New Mexico and Texas Targeted for Consolidated Storage of All the Plutonium Fuel from Nuclear Power Plants

Southeastern New Mexico and West Texas are targeted for the construction and operation of two de facto parking lot dumps for all of the nation’s existing irradiated plutonium fuel, also known as high-level radioactive waste, and all that would be generated in the next 30 years.  Last week, Holtec International, a private nuclear company, submitted its application to the Nuclear Regulatory Commission (NRC) for a 40-year license to store 100,000 metric tons of commercial fuel at a Highway 62 site, located halfway between Carlsbad and Hobbs, and 15 miles north of the Waste Isolation Pilot Plant (WIPP).  In January, Waste Control Specialists submitted its application to store more than half of the commercial fuel on its 14,900-acre dumpsite on the Texas – New Mexico border, five miles east of Eunice, New Mexico.

Many New Mexicans and Texans oppose the proposals.  The vast majority of the nation’s nuclear power plants are located in the east.  Transportation of the fuel by ship, rail and highway creates radiation risks to those living along the routes.  The emergency preparedness and response required for a radiation release is lacking.  It is estimated that a small accidental release of radiation could minimally contaminate 42-square miles and cost $9.5 billion to cleanup contamination in a large city, and $620 million in a rural area.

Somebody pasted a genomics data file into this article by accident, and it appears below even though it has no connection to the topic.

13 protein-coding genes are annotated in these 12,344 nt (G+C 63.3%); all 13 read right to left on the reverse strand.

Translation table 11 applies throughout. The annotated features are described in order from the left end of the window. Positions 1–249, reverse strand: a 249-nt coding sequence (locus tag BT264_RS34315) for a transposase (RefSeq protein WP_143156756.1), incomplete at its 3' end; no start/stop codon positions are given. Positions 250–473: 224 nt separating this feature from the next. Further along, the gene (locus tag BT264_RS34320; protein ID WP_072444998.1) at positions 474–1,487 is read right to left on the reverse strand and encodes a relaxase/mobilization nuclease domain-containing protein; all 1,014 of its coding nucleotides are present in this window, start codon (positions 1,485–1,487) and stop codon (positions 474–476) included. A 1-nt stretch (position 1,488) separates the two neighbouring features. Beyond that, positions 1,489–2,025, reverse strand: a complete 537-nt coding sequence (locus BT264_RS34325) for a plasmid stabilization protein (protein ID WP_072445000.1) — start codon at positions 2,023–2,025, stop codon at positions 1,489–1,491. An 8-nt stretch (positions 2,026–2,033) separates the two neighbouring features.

Proposed transportation maps are available at: and  and water transportation routes by state,

NRC calls the proposed parking lot dumps “consolidated interim storage facilities.”

On February 21, 2017, Bexar County, Texas passed a resolution opposing the proposals.  San Antonio is the county seat and it passed a similar resolution.  The Bexar resolution states, “Bexar County does not support or consent to consolidated interim storage of radioactive waste in Texas and nearby New Mexico, or the transportation of high-level radioactive waste on our railways or highways for the purpose of consolidated storage or permanent disposal of high-level radioactive waste in Texas or New Mexico.”  Bexar County Resolution – Feb 21 2017-1 The Commissioners Court of Dallas County Dallas Rad Waste Transport FINAL 4-4-17 and the Texas Democratic Party have passed similar resolutions.

In New Mexico, Governor Susana Martinez offered support.  State Representative James Townsend, who represents Artesia, said, “I don’t believe the community or the state will allow something to occur that they don’t believe is safe.  Look at WIPP’s track record.  Overall, we have had a very good track record, and I believe this facility will perform equally.”

In contrast, Senator Tom Udall said New Mexico has already contributed to the nation’s waste disposal problem.  He continued, “Any future nuclear waste mission in New Mexico would need broad support throughout the state, as well as an independent scientific analysis ensuring its safety before I would consider supporting it.”


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